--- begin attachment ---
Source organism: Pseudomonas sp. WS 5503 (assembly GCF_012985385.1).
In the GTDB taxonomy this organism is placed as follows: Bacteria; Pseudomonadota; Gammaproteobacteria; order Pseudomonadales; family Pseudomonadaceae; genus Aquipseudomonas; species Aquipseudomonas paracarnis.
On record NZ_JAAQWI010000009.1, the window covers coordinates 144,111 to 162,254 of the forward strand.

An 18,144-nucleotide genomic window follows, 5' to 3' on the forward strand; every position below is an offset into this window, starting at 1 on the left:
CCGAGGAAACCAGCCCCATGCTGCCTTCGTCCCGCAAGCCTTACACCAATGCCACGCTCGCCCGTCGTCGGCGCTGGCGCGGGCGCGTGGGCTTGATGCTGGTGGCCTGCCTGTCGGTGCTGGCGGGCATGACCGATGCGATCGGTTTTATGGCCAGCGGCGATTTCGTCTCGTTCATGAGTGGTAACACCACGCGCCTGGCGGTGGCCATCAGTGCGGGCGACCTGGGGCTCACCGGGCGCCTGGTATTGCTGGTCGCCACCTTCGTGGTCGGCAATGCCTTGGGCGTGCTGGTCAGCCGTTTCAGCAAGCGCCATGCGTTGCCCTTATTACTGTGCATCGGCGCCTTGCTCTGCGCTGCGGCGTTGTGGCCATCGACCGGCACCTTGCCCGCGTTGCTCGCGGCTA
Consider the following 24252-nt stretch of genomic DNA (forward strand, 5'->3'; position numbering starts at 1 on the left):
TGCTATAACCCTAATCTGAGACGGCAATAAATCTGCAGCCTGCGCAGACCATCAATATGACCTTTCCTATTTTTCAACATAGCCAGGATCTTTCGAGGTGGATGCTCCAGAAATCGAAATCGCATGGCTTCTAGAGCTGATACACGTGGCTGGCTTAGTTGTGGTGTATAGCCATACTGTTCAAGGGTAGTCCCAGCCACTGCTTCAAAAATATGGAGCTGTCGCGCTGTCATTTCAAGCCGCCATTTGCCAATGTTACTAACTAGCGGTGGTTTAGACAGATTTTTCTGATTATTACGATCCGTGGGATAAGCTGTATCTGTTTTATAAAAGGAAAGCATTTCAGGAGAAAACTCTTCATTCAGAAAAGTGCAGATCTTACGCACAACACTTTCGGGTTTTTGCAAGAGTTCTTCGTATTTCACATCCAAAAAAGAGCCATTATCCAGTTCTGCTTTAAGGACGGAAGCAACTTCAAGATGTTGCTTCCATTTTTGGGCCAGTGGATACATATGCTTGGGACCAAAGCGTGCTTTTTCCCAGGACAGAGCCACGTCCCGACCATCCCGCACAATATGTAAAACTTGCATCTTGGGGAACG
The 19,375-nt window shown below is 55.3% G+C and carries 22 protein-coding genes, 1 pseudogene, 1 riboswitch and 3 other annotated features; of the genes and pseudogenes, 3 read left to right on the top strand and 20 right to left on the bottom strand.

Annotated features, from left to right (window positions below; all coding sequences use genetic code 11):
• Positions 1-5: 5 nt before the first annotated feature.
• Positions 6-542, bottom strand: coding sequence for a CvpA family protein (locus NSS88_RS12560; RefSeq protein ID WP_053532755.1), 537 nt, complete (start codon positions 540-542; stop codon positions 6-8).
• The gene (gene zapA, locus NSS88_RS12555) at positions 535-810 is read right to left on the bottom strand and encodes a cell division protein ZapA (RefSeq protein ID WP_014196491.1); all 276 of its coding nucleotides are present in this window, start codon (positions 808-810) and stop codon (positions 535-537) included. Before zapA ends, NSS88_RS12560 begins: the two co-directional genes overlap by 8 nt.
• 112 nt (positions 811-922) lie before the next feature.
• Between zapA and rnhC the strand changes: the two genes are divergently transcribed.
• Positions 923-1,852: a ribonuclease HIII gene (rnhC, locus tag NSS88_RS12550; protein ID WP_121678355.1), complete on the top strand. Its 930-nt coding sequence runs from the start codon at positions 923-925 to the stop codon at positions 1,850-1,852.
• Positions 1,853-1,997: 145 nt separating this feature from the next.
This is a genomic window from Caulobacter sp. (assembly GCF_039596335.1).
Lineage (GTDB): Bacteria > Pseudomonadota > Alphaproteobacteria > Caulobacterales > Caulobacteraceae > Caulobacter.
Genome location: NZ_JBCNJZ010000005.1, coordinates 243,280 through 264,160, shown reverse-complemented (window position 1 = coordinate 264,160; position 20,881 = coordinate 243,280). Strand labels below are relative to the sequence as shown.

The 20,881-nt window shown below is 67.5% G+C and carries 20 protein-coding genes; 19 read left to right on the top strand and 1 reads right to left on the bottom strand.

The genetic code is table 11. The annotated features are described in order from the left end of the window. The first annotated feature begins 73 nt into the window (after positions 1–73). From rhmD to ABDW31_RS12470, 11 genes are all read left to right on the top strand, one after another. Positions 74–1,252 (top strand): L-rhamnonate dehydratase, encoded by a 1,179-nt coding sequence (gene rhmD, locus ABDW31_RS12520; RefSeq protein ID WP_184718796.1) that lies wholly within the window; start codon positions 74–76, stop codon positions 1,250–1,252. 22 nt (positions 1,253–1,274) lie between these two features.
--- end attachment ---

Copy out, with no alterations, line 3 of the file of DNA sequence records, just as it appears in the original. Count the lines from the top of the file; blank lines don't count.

On record NZ_JAAQWI010000009.1, the window covers coordinates 144,111 to 162,254 of the forward strand.